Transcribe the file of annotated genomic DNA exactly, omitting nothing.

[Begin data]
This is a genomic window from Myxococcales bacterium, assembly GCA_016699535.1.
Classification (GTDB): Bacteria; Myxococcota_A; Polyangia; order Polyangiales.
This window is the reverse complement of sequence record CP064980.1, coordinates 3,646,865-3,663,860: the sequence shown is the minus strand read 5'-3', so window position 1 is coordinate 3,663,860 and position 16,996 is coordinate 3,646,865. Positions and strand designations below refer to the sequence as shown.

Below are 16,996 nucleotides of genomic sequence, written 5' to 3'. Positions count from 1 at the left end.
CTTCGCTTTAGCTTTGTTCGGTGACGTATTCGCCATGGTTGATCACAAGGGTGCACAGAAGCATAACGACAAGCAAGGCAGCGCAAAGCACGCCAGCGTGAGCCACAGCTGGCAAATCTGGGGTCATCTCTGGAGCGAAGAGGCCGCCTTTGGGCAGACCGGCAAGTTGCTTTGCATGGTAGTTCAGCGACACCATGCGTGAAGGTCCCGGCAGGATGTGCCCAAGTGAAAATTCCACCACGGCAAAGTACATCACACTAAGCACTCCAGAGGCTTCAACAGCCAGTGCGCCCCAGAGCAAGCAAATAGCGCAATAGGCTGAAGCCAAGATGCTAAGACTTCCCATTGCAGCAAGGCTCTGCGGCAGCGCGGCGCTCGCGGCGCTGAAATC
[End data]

This is a genomic window from Myxococcales bacterium, assembly GCA_016699535.1.
Classification (GTDB): Bacteria; Myxococcota_A; Polyangia; order Polyangiales.
This window is the reverse complement of sequence record CP064980.1, coordinates 3,646,865-3,663,860: the sequence shown is the minus strand read 5'-3', so window position 1 is coordinate 3,663,860 and position 16,996 is coordinate 3,646,865. Positions and strand designations below refer to the sequence as shown.

Below are 16,996 nucleotides of genomic sequence, written 5' to 3'. Positions count from 1 at the left end.
CTTCGCTTTAGCTTTGTTCGGTGACGTATTCGCCATGGTTGATCACAAGGGTGCACAGAAGCATAACGACAAGCAAGGCAGCGCAAAGCACGCCAGCGTGAGCCACAGCTGGCAAATCTGGGGTCATCTCTGGAGCGAAGAGGCCGCCTTTGGGCAGACCGGCAAGTTGCTTTGCATGGTAGTTCAGCGACACCATGCGTGAAGGTCCCGGCAGGATGTGCCCAAGTGAAAATTCCACCACGGCAAAGTACATCACACTAAGCACTCCAGAGGCTTCAACAGCCAGTGCGCCCCAGAGCAAGCAAATAGCGCAATAGGCTGAAGCCAAGATGCTAAGACTTCCCATTGCAGCAAGGCTCTGCGGCAGCGCGGCGCTCGCGGCGCTGAAATC